Mine has. Some of my readers may have noticed that I have not posed anything for the past couple of weeks. That is because I discovered about 10 days ago that this website had been hacked. Anyone who clicked on a search result for it was being redirected to an online gambling website. It is somewhat ironic that my last post before this discovery was about cyber security and the important role an agency’s employees play in protecting it from a data breach.
Unfortunately, I have no one to blame but myself for what happened to this website, but fortunately, there was no data breach as a result, just some embarrassment. My mistakes were those of the kind I have been warning about in my cyber security posts. I did not keep the software running my website, WordPress, or its plug-ins up to date and I did not monitor it for possible problems, by occasionally checking to make sure it could be found correctly using the various web search engines.
I also did not know that there is another way to access my website besides the way I do when I want to make a post or change something on it. It is something called FTP access, which is what is used by programmers to change the code that runs the website. I thought I was doing great by having a difficult to crack password (letters, numbers, & special characters) for my entry to the website, but failed to realize there was another way to access it. That access point is apparently the way someone found to add code to my website that would result in people looking for it using search engines to end up at an online gambling website instead.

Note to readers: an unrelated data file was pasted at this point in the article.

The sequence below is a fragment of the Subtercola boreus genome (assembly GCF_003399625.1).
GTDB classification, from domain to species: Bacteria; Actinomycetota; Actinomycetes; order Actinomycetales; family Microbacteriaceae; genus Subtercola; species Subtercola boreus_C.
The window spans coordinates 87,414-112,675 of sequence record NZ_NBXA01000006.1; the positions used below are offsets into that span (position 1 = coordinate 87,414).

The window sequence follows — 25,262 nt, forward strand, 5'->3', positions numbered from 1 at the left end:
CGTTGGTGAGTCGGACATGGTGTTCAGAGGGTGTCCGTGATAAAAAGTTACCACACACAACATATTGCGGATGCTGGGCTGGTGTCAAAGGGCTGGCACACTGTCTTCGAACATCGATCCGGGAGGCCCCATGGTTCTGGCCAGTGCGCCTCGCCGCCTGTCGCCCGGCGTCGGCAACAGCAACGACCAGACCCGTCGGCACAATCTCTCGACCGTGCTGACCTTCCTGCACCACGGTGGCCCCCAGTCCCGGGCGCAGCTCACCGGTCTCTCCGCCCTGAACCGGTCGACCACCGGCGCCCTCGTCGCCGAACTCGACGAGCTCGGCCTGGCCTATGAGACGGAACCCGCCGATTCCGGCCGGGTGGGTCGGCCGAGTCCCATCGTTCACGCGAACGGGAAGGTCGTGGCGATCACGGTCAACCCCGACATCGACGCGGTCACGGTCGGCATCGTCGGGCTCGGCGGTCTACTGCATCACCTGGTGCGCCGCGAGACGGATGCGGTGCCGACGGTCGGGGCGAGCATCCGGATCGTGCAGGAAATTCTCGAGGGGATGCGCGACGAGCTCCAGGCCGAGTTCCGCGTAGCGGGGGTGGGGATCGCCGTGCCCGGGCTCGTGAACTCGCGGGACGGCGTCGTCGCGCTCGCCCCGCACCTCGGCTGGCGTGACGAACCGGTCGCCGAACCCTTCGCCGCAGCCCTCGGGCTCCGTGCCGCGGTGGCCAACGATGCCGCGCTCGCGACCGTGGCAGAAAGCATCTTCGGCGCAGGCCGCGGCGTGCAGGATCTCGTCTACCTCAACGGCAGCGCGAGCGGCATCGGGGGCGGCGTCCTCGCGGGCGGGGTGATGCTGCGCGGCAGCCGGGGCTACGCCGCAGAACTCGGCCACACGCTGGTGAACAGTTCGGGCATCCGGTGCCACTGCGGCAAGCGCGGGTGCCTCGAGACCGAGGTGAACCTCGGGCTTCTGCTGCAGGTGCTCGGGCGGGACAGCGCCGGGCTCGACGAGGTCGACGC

Please don’t get lazy like I did. The consequences of doing so could be far greater than they were for me. Keep the software running your agency’s website, as well as any of its special functions, up to date, and regularly check whether it can be found using the various web search engines. Also, find out who has FTP access to your website and limit it to just one account for the people who are responsible for maintaining it. Doing so will avoid some embarrassment, and potentially much more severe consequences.